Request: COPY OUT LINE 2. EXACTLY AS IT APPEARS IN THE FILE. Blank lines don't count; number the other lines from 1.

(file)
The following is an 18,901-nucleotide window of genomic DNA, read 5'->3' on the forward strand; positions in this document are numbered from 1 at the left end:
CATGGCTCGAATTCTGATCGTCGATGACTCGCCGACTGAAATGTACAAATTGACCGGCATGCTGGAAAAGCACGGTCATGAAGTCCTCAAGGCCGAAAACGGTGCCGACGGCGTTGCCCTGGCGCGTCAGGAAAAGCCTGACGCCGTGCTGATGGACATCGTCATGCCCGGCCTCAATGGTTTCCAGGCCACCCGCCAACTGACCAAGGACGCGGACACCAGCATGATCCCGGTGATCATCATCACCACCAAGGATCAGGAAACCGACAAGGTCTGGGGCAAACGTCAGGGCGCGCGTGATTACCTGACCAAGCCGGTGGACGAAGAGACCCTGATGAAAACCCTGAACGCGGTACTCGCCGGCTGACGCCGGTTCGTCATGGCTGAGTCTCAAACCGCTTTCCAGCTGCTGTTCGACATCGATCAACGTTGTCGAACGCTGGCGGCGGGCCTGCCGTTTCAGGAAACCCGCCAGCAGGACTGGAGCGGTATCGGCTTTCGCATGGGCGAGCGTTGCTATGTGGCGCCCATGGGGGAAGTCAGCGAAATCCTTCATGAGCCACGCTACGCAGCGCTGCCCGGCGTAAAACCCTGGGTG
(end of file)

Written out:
CATGGCTCGAATTCTGATCGTCGATGACTCGCCGACTGAAATGTACAAATTGACCGGCATGCTGGAAAAGCACGGTCATGAAGTCCTCAAGGCCGAAAACGGTGCCGACGGCGTTGCCCTGGCGCGTCAGGAAAAGCCTGACGCCGTGCTGATGGACATCGTCATGCCCGGCCTCAATGGTTTCCAGGCCACCCGCCAACTGACCAAGGACGCGGACACCAGCATGATCCCGGTGATCATCATCACCACCAAGGATCAGGAAACCGACAAGGTCTGGGGCAAACGTCAGGGCGCGCGTGATTACCTGACCAAGCCGGTGGACGAAGAGACCCTGATGAAAACCCTGAACGCGGTACTCGCCGGCTGACGCCGGTTCGTCATGGCTGAGTCTCAAACCGCTTTCCAGCTGCTGTTCGACATCGATCAACGTTGTCGAACGCTGGCGGCGGGCCTGCCGTTTCAGGAAACCCGCCAGCAGGACTGGAGCGGTATCGGCTTTCGCATGGGCGAGCGTTGCTATGTGGCGCCCATGGGGGAAGTCAGCGAAATCCTTCATGAGCCACGCTACGCAGCGCTGCCCGGCGTAAAACCCTGGGTG